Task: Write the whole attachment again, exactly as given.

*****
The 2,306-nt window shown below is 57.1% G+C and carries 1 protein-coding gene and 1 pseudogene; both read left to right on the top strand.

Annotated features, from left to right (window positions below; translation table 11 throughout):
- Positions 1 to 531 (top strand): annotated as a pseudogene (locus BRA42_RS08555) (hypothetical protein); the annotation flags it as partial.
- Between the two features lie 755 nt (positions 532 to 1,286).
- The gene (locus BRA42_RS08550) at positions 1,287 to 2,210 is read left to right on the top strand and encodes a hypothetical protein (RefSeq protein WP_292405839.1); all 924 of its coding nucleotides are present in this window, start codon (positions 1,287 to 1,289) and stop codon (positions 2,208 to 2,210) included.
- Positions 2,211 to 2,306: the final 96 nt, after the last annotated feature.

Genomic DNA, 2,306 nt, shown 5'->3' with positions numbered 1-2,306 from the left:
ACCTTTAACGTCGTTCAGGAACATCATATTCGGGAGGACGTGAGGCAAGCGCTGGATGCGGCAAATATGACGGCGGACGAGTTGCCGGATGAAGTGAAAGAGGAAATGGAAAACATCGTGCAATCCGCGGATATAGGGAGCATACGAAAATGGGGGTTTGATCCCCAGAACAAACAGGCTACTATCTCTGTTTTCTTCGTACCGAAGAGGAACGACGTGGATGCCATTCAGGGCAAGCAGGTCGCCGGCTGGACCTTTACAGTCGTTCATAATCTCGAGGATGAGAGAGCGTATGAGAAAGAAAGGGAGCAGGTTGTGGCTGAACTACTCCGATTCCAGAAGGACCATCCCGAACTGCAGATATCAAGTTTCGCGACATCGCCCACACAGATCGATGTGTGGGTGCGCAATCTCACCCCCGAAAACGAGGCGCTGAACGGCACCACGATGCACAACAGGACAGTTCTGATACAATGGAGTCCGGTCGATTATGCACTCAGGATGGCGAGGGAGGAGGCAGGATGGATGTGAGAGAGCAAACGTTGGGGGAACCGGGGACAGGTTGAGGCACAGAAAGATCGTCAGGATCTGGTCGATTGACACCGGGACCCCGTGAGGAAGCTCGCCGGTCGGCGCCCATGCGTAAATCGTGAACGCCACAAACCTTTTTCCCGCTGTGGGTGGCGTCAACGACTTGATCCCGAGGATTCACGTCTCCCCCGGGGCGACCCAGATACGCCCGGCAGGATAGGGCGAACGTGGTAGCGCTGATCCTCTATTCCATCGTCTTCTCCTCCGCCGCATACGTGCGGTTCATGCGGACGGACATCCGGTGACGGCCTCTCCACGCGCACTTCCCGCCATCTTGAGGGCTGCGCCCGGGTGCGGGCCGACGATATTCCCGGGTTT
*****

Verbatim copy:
The 2,306-nt window shown below is 57.1% G+C and carries 1 protein-coding gene and 1 pseudogene; both read left to right on the top strand.

Annotated features, from left to right (window positions below; translation table 11 throughout):
- Positions 1 to 531 (top strand): annotated as a pseudogene (locus BRA42_RS08555) (hypothetical protein); the annotation flags it as partial.
- Between the two features lie 755 nt (positions 532 to 1,286).
- The gene (locus BRA42_RS08550) at positions 1,287 to 2,210 is read left to right on the top strand and encodes a hypothetical protein (RefSeq protein WP_292405839.1); all 924 of its coding nucleotides are present in this window, start codon (positions 1,287 to 1,289) and stop codon (positions 2,208 to 2,210) included.
- Positions 2,211 to 2,306: the final 96 nt, after the last annotated feature.

Genomic DNA, 2,306 nt, shown 5'->3' with positions numbered 1-2,306 from the left:
ACCTTTAACGTCGTTCAGGAACATCATATTCGGGAGGACGTGAGGCAAGCGCTGGATGCGGCAAATATGACGGCGGACGAGTTGCCGGATGAAGTGAAAGAGGAAATGGAAAACATCGTGCAATCCGCGGATATAGGGAGCATACGAAAATGGGGGTTTGATCCCCAGAACAAACAGGCTACTATCTCTGTTTTCTTCGTACCGAAGAGGAACGACGTGGATGCCATTCAGGGCAAGCAGGTCGCCGGCTGGACCTTTACAGTCGTTCATAATCTCGAGGATGAGAGAGCGTATGAGAAAGAAAGGGAGCAGGTTGTGGCTGAACTACTCCGATTCCAGAAGGACCATCCCGAACTGCAGATATCAAGTTTCGCGACATCGCCCACACAGATCGATGTGTGGGTGCGCAATCTCACCCCCGAAAACGAGGCGCTGAACGGCACCACGATGCACAACAGGACAGTTCTGATACAATGGAGTCCGGTCGATTATGCACTCAGGATGGCGAGGGAGGAGGCAGGATGGATGTGAGAGAGCAAACGTTGGGGGAACCGGGGACAGGTTGAGGCACAGAAAGATCGTCAGGATCTGGTCGATTGACACCGGGACCCCGTGAGGAAGCTCGCCGGTCGGCGCCCATGCGTAAATCGTGAACGCCACAAACCTTTTTCCCGCTGTGGGTGGCGTCAACGACTTGATCCCGAGGATTCACGTCTCCCCCGGGGCGACCCAGATACGCCCGGCAGGATAGGGCGAACGTGGTAGCGCTGATCCTCTATTCCATCGTCTTCTCCTCCGCCGCATACGTGCGGTTCATGCGGACGGACATCCGGTGACGGCCTCTCCACGCGCACTTCCCGCCATCTTGAGGGCTGCGCCCGGGTGCGGGCCGACGATATTCCCGGGTTT